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EMDR (Eye Movement Desensitisation and Reprocessing) is a form of therapy that helps people to heal symptoms and emotional distress caused by difficult and disturbing events or experiences. Whilst EMDR is well known for the treatment of PTSD, research tells us that it can be used to treat other difficulties. 


Research has found that EMDR can help people to achieve the healing benefit of therapy in a shorter time frame that can take years to obtain using other methods. Think of psychological healing like that of a healing physical wound – when you cut your hand, your body works to close it up, but what happens if there is a foreign object or repeated cut in the same place? The wound remains open and continues to cause pain and discomfort. When we are able to remove the blocking object, the wound heals. EMDR uses the brain’s natural ability to heal to process blocks that get in the way of your brain doing this naturally.


We appreciate that this makes it sound very simple, rest assured the goings on are quite complex and require the therapist to apply detailed protocols, targeting specific memories and experiences in order to resume healing from disturbing and difficult events you have experienced. 


The EMDR therapist completes a thorough assessment of the client’s problem, exploring their current means of coping to inform the treatment plan. Depending on the complexity of the problem, the client’s experiences, and resources available to them, your therapist will design the treatment plan, helping you to understand what this looks like and what is involved. Typically, your therapist will ask you to recall specific events whilst applying rapid eye movements (like the rapid eye movements we would experience during REM sleep), tapping or sounds (left to right). These movements, sounds and sensations (also known as bilateral stimulation) stimulate the brains pre-existing processing system to update and process a memory, therefore reducing the emotional and psychological distress associated with it.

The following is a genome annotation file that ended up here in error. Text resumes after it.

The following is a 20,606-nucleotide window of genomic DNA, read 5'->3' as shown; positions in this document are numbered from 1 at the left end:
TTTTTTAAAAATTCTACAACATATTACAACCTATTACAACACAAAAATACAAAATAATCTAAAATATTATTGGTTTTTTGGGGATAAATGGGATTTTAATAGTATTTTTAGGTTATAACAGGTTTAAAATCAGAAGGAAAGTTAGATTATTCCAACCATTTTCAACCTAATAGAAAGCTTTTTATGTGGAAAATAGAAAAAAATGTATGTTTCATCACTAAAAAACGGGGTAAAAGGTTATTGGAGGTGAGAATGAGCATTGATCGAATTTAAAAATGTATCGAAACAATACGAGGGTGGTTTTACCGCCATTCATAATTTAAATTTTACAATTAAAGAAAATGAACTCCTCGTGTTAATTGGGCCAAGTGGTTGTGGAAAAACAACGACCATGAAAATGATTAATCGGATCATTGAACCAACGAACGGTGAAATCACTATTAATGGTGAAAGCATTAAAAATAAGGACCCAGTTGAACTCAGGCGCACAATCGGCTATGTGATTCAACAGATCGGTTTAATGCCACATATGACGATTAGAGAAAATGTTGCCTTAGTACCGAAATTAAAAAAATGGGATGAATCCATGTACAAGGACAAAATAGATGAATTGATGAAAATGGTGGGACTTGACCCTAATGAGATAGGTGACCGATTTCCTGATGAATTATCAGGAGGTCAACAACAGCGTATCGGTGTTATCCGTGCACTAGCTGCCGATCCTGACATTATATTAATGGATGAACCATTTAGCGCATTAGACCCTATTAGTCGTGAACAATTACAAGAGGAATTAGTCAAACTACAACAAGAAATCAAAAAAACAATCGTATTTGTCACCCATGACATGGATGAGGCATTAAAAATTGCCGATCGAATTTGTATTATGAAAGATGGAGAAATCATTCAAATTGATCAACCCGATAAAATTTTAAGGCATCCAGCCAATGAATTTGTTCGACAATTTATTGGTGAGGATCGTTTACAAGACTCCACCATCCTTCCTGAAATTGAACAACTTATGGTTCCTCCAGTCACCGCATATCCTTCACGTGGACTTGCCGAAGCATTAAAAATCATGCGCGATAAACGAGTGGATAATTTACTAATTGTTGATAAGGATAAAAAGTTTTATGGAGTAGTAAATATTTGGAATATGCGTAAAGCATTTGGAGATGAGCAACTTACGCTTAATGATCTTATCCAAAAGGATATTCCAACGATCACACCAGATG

EMDR is a therapy for individuls which can be delivered from once to multiple times per week, depending on the need and the problem. On average, EMDR can span between 6-12 sessions, however it is important to note that some people benefit from less, and others from more. The amount of sessions would depend on a number of factors including the complexity of the problem, the person’s readiness to engage in therapy and the resources they have available to them. 



  • You are exposed to distressing stimuli less so than in therapies such as CBT which require frequent and intensive reliving of traumatic and distressing events. 

  • Healing can be achieved in less time than other forms of therapy. 

  • EMDR relies on the pre-existing systems for healing and less so on talking about problems for extended periods of time or in extensive detail. 

  • EMDR has a wide evidence base and is proven to be effective for numerous difficulties. 



  • Whilst you are not exposed to distressing images for prolonged periods of time during EMDR, you will be asked to recall images regularly during processing. 

  • EMDR is less prescriptive in terms of number of sessions as this varies person to person and so it is difficult to comment on how many sessions it may take to achieve therapy goals to begin with. 

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